You can’t remember which way took you out of the forest and evening is kicking in. There is no signal, little food, and it’s raining. You have a few things in your bag like a tarp, a rope, a sandwich, and matches. So what do you do now?
Regardless if you’re a seasoned hiker or a newbie, things can go awry in the wilderness so it’s best to have a wealth of survival knowledge before your next trip.
It doesn’t have to be Bear Grylls crazy, like making a “sheeping bag,” but every explorer must have these five essential survival tips.
Knowing how to make fire is critical when you’re in the wilderness, figuring how to survive. A blazing fire means you can cook, purify water, get warmth, and light. It also helps deter predators. This is an essential survival technique, and you should have two ways of starting a fire, one always on your person, and the other in your gear.
As soon as you arrive at camp, collect enough firewood for the night. Aim to get an armful of kindling and several larger logs for slow-burners. You should also have a disposable butane lighter or matches stored in a waterproof container.
In a traditional friction method, use dry sticks and rub them together until an ember appears. Then add this to your prepared tinder and blow on the flame, so it expands but try not to suffocate it. Note you can make tinder from cotton balls, wax or natural tinders like birch bark and old man’s beard.
For a quicker option, use a fire starter kit to jump-start the fire even in wet conditions. And, as a backup, bring a stove for emergency heat and water source.
You need protection from elements at night. It’s possible to fashion a refuge with basic skills either from tarps, ponchos, or any waterproof fabric.
First, string up a line and drape the material over it, so you have a traditional tent-shape. Either keep it close to the floor or higher up so you can hang a hammock underneath it. Experiment and build a frame out of sticks like a tipi until you’re happy.
It’s wise to carry an emergency shelter to protect you in case you get stranded or injured. Bring along an emergency space blanket, which packs small and weighs little, a bivy sack or even a large plastic trash bag.
3. Food and Water
Before heading out, carry enough water for your outing and bring a filter or purifier so you can treat water on your trip. Note, in your survival guide, that people need about half a liter per hour if they’re doing moderate activity in moderate temperatures.
But it depends on your environment as you will have to carry more if it’s hotter.
You should always have a collapsible water reservoir and one water bottle.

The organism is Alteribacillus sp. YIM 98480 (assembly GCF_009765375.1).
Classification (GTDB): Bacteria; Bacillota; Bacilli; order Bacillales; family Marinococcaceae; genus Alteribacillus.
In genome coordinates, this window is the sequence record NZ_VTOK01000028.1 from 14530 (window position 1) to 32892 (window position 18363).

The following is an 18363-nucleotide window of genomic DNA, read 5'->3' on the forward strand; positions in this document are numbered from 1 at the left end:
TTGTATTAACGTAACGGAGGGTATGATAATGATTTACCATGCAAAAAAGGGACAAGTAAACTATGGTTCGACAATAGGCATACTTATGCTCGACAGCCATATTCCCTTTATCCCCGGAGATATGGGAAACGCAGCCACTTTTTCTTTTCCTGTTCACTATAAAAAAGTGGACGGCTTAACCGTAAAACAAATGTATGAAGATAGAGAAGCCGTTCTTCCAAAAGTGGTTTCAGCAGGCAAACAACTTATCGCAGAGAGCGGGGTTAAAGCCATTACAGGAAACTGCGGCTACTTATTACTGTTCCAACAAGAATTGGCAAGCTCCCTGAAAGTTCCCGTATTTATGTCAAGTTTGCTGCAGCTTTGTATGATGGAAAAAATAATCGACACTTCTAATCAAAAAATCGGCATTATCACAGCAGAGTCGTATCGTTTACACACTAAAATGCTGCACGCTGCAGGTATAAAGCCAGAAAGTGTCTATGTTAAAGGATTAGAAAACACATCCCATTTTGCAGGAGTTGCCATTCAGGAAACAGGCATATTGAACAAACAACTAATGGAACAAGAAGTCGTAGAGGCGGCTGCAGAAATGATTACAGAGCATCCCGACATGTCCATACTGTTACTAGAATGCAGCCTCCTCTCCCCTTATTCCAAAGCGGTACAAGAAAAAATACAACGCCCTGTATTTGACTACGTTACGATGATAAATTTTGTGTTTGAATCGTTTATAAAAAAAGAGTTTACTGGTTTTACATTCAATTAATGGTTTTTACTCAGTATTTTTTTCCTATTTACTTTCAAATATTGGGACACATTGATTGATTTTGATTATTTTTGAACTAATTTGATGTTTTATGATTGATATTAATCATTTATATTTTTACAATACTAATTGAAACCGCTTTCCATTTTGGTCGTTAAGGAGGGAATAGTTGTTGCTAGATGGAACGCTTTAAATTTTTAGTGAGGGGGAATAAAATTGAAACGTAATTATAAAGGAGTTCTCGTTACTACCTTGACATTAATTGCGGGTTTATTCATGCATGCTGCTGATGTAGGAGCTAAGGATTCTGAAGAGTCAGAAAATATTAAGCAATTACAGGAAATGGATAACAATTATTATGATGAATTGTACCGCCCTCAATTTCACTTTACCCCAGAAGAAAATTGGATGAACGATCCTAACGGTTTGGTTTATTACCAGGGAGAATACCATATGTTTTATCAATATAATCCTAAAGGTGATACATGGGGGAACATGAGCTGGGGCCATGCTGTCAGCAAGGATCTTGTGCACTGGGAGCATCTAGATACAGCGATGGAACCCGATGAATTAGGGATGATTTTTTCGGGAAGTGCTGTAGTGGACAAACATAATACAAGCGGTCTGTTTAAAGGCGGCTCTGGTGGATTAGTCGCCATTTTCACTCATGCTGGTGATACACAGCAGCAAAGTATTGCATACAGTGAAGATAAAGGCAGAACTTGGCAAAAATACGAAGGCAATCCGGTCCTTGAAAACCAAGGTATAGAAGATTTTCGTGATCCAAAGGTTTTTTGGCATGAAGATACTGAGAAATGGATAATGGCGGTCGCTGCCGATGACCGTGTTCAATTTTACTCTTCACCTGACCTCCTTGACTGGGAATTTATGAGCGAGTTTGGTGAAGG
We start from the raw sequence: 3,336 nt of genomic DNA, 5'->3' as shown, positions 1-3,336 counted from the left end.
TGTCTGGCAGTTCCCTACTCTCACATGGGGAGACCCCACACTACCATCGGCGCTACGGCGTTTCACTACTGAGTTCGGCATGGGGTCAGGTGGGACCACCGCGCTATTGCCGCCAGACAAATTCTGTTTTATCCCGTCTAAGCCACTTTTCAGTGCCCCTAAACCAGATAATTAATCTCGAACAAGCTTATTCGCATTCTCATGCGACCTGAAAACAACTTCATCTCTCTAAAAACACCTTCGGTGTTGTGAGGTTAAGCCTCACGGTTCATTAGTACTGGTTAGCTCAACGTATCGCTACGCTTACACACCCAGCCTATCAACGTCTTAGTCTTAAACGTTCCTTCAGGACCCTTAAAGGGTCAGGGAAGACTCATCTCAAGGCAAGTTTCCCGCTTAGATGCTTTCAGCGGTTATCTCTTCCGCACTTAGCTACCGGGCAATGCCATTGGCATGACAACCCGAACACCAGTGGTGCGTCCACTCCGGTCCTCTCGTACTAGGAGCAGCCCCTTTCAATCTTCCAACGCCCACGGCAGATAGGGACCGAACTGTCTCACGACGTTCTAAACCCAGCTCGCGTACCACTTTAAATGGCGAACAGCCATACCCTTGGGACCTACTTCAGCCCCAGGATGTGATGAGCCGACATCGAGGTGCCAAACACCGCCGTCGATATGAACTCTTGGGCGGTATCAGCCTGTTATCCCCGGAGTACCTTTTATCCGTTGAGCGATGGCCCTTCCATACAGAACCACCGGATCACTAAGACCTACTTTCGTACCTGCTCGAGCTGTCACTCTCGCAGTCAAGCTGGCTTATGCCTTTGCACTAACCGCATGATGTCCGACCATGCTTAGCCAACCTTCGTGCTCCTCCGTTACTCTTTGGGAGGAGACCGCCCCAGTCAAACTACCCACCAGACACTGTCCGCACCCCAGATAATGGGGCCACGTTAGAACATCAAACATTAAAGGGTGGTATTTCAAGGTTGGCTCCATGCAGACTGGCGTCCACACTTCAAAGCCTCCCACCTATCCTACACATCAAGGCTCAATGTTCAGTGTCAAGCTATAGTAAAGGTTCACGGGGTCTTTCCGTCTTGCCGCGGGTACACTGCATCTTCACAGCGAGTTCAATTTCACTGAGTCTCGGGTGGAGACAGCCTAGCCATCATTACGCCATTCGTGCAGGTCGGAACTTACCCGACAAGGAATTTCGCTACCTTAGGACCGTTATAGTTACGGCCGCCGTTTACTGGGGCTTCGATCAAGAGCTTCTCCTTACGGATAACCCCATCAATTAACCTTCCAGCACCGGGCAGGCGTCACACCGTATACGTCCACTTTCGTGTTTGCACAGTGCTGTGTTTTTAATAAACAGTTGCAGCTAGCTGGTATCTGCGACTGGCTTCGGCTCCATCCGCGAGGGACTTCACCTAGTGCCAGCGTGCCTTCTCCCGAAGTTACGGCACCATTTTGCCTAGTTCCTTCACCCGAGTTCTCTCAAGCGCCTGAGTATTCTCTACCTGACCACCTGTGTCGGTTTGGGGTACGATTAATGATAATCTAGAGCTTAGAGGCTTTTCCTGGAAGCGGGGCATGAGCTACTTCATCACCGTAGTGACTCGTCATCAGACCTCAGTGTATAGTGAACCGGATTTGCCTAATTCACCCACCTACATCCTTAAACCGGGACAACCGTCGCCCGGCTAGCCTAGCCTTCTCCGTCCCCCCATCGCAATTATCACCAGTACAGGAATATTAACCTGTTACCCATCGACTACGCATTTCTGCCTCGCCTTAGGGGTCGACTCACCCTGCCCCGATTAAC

For food, always pack an extra day’s worth in case your trip lasts longer than planned. Pack items you don’t have to cook and have a long shelf life like nuts, energy bars, and jerky.
For the more adventurous, why not forage? Although only do this when you have enough knowledge, otherwise it could be disastrous.
These are delicious in a soup or for tea. Wear gloves and work from the bottom upwards, so you don’t get stung.
These are everywhere but make sure you have a guidebook or are with someone who knows the correct ones to pick.
We consider burdock a weed, but in Asia, its root is a delicacy.
4. First Aid
Every explorer should have a first kit in your camping supplies, so you have necessary medical needs. Instead of freaking out when you realize you’re lost, think ‘STOP.’ It means Sit, Think, Observe, and Plan. You must reason, so you don’t waste energy or become overrun with negative thoughts.
Most survival situations need a dressing for bruises, small cuts, and personal medication requirements. Also include treatment for blisters, adhesive bandages of different sizes, gauze pads, over-the-counter painkillers, and disinfecting ointment.
You should also bring a knife for food preparation and kindling or emergency needs. A basic knife will have a single foldout blade, and a pair of foldout scissors would be handy too.
Alongside your first aid kit, bring a small gear repair kit if you’re going deep into the backcountry. It should include duct tape, fabric repair tape, safety pins, and repair parts for your water filter.
You must have a range of navigation tools, including a map, compass, and a GPS device.
Get a topographic map, so you don’t miss the smallest of turnings. It’s important to learn how to read a topographic map before you leave too.
A compass is a lifesaver if you feel disorientated. Many smartphones have a built-in compass but bring along a standard baseplate compass one as it does not need batteries. If you want to be extra-savvy, get a compass with a sighting mirror so you can flash sunlight to a helicopter during an emergency.
A GPS device lets you pinpoint exactly where you are on a digital map. Find one specially designed for outdoor travel as they are more durable and weatherproof. You always have a smartphone with GPS, but you don’t want to drain your battery.
You should also download Maps.me as it works offline and shows you the smaller potential trails that Google Maps doesn’t pick up. Also, get a no credit check internet so you can stay connected.
Which of these Survival Tips Will You Use?
You can never have too many survival tips when you’re in the wilderness.
It’s essential to come prepared with a first-aid kit, several lighters, navigation equipment, and enough food and water to live. Also, let your friends and family know your whereabouts whenever you get a signal so they can tell if a problem arises. Have fun!
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